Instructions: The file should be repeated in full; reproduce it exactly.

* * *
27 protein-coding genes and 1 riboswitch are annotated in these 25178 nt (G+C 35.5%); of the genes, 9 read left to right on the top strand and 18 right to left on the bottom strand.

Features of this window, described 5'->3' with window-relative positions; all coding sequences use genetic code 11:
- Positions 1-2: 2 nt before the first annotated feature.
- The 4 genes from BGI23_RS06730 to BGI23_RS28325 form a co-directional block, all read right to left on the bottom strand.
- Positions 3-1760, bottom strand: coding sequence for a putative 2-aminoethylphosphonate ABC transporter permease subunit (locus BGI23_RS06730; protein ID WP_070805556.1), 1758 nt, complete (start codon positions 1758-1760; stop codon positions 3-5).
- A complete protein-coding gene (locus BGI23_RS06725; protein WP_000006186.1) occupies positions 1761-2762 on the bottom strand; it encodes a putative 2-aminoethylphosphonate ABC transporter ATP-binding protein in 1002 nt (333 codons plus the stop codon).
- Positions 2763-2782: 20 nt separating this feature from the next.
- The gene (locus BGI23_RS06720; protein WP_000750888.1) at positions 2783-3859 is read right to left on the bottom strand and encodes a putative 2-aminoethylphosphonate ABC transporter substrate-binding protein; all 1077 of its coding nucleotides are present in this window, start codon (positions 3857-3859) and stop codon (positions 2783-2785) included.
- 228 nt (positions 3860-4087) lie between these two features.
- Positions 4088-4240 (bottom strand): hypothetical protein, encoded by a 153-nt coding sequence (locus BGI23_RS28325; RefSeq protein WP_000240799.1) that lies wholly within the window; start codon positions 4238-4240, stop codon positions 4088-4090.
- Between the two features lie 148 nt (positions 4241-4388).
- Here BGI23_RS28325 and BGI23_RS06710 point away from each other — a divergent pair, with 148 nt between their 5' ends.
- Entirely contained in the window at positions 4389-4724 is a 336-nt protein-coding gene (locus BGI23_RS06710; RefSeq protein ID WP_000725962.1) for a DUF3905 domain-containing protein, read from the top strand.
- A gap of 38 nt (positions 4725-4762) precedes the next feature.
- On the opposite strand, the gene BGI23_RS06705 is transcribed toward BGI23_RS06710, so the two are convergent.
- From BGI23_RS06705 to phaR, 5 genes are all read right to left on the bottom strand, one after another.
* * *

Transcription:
27 protein-coding genes and 1 riboswitch are annotated in these 25178 nt (G+C 35.5%); of the genes, 9 read left to right on the top strand and 18 right to left on the bottom strand.

Features of this window, described 5'->3' with window-relative positions; all coding sequences use genetic code 11:
- Positions 1-2: 2 nt before the first annotated feature.
- The 4 genes from BGI23_RS06730 to BGI23_RS28325 form a co-directional block, all read right to left on the bottom strand.
- Positions 3-1760, bottom strand: coding sequence for a putative 2-aminoethylphosphonate ABC transporter permease subunit (locus BGI23_RS06730; protein ID WP_070805556.1), 1758 nt, complete (start codon positions 1758-1760; stop codon positions 3-5).
- A complete protein-coding gene (locus BGI23_RS06725; protein WP_000006186.1) occupies positions 1761-2762 on the bottom strand; it encodes a putative 2-aminoethylphosphonate ABC transporter ATP-binding protein in 1002 nt (333 codons plus the stop codon).
- Positions 2763-2782: 20 nt separating this feature from the next.
- The gene (locus BGI23_RS06720; protein WP_000750888.1) at positions 2783-3859 is read right to left on the bottom strand and encodes a putative 2-aminoethylphosphonate ABC transporter substrate-binding protein; all 1077 of its coding nucleotides are present in this window, start codon (positions 3857-3859) and stop codon (positions 2783-2785) included.
- 228 nt (positions 3860-4087) lie between these two features.
- Positions 4088-4240 (bottom strand): hypothetical protein, encoded by a 153-nt coding sequence (locus BGI23_RS28325; RefSeq protein WP_000240799.1) that lies wholly within the window; start codon positions 4238-4240, stop codon positions 4088-4090.
- Between the two features lie 148 nt (positions 4241-4388).
- Here BGI23_RS28325 and BGI23_RS06710 point away from each other — a divergent pair, with 148 nt between their 5' ends.
- Entirely contained in the window at positions 4389-4724 is a 336-nt protein-coding gene (locus BGI23_RS06710; RefSeq protein ID WP_000725962.1) for a DUF3905 domain-containing protein, read from the top strand.
- A gap of 38 nt (positions 4725-4762) precedes the next feature.
- On the opposite strand, the gene BGI23_RS06705 is transcribed toward BGI23_RS06710, so the two are convergent.
- From BGI23_RS06705 to phaR, 5 genes are all read right to left on the bottom strand, one after another.